Often, our daily challenges are solved with simple solutions instead of overly complex or “clever” ones that even the authors don’t understand a month later.

Not long ago (in a galaxy quite close to our own; okay, the same one), we ran into an issue where we needed to add activity indicators on some tableviews when getting information from a remote data source. At first, this seemed liked a simple case of showing the indicator when the call for data begins then hiding it in the completion handler when the data is returned.

We soon noticed that there were times when the activity indicator was being hidden while a search was still executing. The only code to hide the indicator was in the completion handler so, at first, it was puzzling.

The application’s data access layer often allows that a request for data be “cancellable.” There are times when a request might be in flight (e.g., an initial call for data when the tableview appears) and a user may tap into the search bar and start filtering by keying characters before a previous search has completed. When that happens, the previous search is cancelled, but the completion handler from that search still gets called.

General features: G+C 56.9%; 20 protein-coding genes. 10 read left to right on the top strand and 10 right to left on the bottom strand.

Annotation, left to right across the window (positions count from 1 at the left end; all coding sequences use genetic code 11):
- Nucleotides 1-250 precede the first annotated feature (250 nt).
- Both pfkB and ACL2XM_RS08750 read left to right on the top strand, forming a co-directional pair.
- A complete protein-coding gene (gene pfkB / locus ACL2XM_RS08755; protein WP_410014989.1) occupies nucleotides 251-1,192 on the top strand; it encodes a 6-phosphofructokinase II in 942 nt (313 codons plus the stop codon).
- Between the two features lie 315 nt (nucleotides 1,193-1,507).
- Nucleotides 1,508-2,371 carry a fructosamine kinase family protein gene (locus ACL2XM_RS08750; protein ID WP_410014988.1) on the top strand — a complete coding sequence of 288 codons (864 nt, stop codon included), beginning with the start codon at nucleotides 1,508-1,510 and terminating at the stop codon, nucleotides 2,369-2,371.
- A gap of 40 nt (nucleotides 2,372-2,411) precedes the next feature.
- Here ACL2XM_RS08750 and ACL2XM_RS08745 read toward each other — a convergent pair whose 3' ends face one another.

As hiding of the activity indicator takes place in the completion block, this would occur even though another request was still being executed. We needed to prevent the indicator from being hidden until the last request was finished and ignore the other callbacks that would have hidden it prematurely.

Our first thought was to have an ivar that could be incremented when searches were made then decremented in the completion handler. When it reached zero, that would indicate that the last executing search had finished and then, and only then, would hiding of the indicator take place. It was a simple solution and worked as expected.

After considering the number of places this would be useful, we decided to create a struct that exposes two methods:

An internal counter goes up and down with calls to the corresponding method, and false is only ever returned if the value is zero.

Now, when a search is started, the increment method is invoked on the counter and the flag indicating that an update is occurring is set just prior to the call for data:

When the completion handler is called, the decrementWithValue() method is called on our counter and its result assigned to the flag (which also hides the activity indicator):

Now, if a search is cancelled for whatever reason and another search is still executing, the completion handler is still called, but the activity indicator remains visible.

This solution eliminated the need to go deeper into the data access layer and attempt a modification that may have resulted in unexpected behaviors and side effects.

At times, it’s tempting to create “clever” or “elegant” solutions to problems we’re dealing with. And sometimes, those are the things to do. But it’s also valuable to consider the “keep things simple” principle when you’re writing code. Your team (and maybe, your future self!) will appreciate it.